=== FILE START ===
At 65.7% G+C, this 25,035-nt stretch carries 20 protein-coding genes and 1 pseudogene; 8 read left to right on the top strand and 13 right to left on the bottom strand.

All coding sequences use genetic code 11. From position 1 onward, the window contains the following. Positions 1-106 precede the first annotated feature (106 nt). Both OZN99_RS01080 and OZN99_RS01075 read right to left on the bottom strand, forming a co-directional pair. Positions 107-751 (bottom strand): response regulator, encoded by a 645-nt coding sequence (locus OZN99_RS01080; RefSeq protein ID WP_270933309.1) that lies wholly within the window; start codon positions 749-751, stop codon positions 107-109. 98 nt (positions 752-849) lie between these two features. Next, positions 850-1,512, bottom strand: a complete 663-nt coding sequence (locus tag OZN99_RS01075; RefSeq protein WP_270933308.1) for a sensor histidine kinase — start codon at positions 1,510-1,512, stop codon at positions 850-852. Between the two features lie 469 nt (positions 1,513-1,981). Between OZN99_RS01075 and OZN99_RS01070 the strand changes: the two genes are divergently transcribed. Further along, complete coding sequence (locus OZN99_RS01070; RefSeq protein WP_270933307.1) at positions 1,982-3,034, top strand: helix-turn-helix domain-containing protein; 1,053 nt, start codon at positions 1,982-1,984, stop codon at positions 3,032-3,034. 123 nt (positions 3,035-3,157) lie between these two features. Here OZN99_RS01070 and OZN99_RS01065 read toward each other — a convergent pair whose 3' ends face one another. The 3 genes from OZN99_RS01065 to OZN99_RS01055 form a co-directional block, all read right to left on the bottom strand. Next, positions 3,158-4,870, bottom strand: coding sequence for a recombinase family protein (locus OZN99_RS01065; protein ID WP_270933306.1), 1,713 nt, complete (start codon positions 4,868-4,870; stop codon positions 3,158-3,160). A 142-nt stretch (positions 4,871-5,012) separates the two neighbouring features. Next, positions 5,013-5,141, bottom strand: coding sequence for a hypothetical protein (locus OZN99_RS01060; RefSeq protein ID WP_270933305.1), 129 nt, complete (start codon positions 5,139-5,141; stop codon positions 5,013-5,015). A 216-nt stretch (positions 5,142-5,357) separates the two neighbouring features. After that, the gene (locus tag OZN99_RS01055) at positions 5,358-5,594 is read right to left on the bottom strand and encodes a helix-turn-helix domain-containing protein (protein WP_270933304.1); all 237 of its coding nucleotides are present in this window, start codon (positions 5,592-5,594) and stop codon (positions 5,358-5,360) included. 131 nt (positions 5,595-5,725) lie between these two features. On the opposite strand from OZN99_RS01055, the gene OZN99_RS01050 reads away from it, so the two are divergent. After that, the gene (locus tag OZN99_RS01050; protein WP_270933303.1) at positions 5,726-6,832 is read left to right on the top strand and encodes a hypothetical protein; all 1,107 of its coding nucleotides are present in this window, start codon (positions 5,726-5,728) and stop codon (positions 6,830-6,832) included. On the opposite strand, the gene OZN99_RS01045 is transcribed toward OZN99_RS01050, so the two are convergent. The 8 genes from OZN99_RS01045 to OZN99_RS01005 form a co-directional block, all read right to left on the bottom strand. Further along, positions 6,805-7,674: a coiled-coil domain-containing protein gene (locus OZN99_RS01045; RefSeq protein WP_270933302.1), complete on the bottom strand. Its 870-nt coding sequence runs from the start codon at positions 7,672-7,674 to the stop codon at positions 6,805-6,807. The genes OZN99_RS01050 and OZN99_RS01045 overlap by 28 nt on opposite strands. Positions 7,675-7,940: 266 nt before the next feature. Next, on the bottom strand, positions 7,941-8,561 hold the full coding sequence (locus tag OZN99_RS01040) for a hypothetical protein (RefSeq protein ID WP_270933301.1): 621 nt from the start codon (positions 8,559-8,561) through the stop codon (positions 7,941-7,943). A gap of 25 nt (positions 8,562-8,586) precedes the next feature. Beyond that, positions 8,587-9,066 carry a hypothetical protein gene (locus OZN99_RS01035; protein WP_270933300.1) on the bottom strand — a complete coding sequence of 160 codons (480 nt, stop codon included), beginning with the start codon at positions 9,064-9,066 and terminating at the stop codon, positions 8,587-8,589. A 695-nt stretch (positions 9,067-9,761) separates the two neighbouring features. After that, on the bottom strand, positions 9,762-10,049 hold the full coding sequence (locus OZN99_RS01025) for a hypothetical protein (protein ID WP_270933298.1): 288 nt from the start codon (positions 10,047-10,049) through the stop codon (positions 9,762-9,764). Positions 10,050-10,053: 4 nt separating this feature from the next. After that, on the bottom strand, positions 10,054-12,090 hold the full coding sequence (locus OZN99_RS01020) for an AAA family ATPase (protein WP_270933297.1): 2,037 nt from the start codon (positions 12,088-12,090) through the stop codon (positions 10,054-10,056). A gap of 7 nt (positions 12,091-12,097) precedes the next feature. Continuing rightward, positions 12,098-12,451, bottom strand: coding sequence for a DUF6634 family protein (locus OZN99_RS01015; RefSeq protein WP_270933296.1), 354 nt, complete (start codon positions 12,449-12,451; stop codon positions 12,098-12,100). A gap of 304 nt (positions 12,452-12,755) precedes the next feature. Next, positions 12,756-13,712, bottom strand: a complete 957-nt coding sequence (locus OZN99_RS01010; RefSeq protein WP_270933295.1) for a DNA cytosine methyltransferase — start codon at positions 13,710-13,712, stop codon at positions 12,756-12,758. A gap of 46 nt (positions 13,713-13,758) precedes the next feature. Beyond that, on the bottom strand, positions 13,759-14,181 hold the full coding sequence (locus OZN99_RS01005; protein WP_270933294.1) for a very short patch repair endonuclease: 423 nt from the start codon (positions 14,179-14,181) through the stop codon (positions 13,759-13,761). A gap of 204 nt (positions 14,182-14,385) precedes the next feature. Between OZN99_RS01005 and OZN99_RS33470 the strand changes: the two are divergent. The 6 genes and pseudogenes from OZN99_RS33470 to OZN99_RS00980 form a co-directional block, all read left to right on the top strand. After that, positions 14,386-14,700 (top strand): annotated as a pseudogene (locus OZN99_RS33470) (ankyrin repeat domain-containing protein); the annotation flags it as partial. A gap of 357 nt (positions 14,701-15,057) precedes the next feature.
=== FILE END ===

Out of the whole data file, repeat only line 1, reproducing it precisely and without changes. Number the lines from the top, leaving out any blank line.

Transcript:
At 65.7% G+C, this 25,035-nt stretch carries 20 protein-coding genes and 1 pseudogene; 8 read left to right on the top strand and 13 right to left on the bottom strand.